helpful and should be mandatory when nonspecific failure to thrive with unexplained deterioration in nutritional status is evident.7
An assessment of dietary intake is another useful but often neglected tool for determining the nutritional status of the aging. Dietary status indices provide information that helps a clinician make the differential diagnosis between primary malnutrition owing to inadequate dietary intake and malnutrition resulting from other causes. They can also offer some estimate of the patient's habitual diet, foodways, and abilities to purchase, prepare, serve, and clean up after meals, as well as any special restrictions or food prohibitions. Once these data have been collected, dietary intake is then assessed against some standard for nutrition, which, in the United States, is most commonly the Recommended Dietary Allowances (RDAs). The RDAs are commonly agreed upon standards for planning and assessing nutrient intake at various ages that are published periodically by the National Research Council. At present, there are no separate recommendations for those over 55 years of age for most nutrients, owing to the absence of evidence on nutrient requirements among older individuals; however, there is some information on useful alterations in nutrient recommendations for older individuals, and these data have recently been summarized.106 The most striking alteration in nutrient requirements for those over the age of 50 is the reduction in energy needs, which decreases by 6 percent from ages 51 to 75 and another 6 percent after 74 years of age. There are strong data to support the recommendations for decreased energy needs;13,83,95,113 what is not so clear is whether the decreases in lean body mass that account for much of this decrease are inevitable with advancing age or simply an artifact of inactivity. Exercise programs and more physically active lives among those over 50 might preserve lean body mass and thereby increase resting metabolic rates (and consequent energy needs). Increasing physical activity also increases energy expenditures in discretionary physical activity, further increasing energy outputs.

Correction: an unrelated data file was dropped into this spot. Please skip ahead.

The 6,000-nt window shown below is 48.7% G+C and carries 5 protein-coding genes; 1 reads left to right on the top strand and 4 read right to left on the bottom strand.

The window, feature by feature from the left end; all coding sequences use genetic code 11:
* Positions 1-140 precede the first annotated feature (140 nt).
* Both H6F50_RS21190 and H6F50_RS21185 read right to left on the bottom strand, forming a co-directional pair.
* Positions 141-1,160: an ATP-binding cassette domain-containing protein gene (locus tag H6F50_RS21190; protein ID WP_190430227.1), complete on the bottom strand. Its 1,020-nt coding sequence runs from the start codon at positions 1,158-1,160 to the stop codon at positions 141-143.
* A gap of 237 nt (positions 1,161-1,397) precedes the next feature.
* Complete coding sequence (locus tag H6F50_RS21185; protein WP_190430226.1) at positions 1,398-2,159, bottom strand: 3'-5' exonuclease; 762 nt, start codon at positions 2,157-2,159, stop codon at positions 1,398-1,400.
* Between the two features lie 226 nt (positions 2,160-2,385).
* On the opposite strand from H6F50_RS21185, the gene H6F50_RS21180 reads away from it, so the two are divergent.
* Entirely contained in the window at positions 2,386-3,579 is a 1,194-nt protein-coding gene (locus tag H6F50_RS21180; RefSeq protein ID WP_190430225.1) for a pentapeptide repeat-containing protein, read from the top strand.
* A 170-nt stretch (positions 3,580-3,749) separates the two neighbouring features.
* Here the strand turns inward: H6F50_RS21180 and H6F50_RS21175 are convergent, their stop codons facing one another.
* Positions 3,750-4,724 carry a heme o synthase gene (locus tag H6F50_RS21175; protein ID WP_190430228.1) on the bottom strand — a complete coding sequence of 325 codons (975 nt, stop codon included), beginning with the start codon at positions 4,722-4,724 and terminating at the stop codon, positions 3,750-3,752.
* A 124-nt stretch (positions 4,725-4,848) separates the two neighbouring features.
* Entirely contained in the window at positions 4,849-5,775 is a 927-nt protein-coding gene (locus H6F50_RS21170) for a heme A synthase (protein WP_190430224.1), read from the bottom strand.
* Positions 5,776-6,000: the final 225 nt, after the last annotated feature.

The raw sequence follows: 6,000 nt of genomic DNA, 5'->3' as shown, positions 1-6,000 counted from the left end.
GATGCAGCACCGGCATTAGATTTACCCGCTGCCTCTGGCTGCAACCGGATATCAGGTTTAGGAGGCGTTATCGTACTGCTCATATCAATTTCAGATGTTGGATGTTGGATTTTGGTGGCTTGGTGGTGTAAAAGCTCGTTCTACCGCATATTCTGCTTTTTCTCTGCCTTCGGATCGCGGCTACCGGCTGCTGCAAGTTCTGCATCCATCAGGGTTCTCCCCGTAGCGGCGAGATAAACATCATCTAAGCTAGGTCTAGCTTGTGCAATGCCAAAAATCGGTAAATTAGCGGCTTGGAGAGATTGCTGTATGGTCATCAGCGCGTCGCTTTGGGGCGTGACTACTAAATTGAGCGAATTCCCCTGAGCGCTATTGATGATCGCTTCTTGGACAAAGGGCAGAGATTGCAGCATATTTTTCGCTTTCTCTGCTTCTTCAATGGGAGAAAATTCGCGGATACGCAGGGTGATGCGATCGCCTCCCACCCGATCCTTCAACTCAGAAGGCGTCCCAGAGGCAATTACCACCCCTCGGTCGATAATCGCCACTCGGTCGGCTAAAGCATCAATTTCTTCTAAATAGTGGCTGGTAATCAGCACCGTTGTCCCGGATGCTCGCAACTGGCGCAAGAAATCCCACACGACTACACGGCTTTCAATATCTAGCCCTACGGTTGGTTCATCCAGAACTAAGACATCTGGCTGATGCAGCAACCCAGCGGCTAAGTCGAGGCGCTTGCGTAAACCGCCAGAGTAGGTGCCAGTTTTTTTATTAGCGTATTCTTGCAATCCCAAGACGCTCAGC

Additional standards have been developed by a large number of expert bodies, including the National Research Council (NRC) for other substances in food such as cholesterol or dietary fiber that are not dealt with in the RDAs. One NRC committee recently published an authoritative report on diet and health that makes recommendations regarding a number of dietary constituents for which the RDAs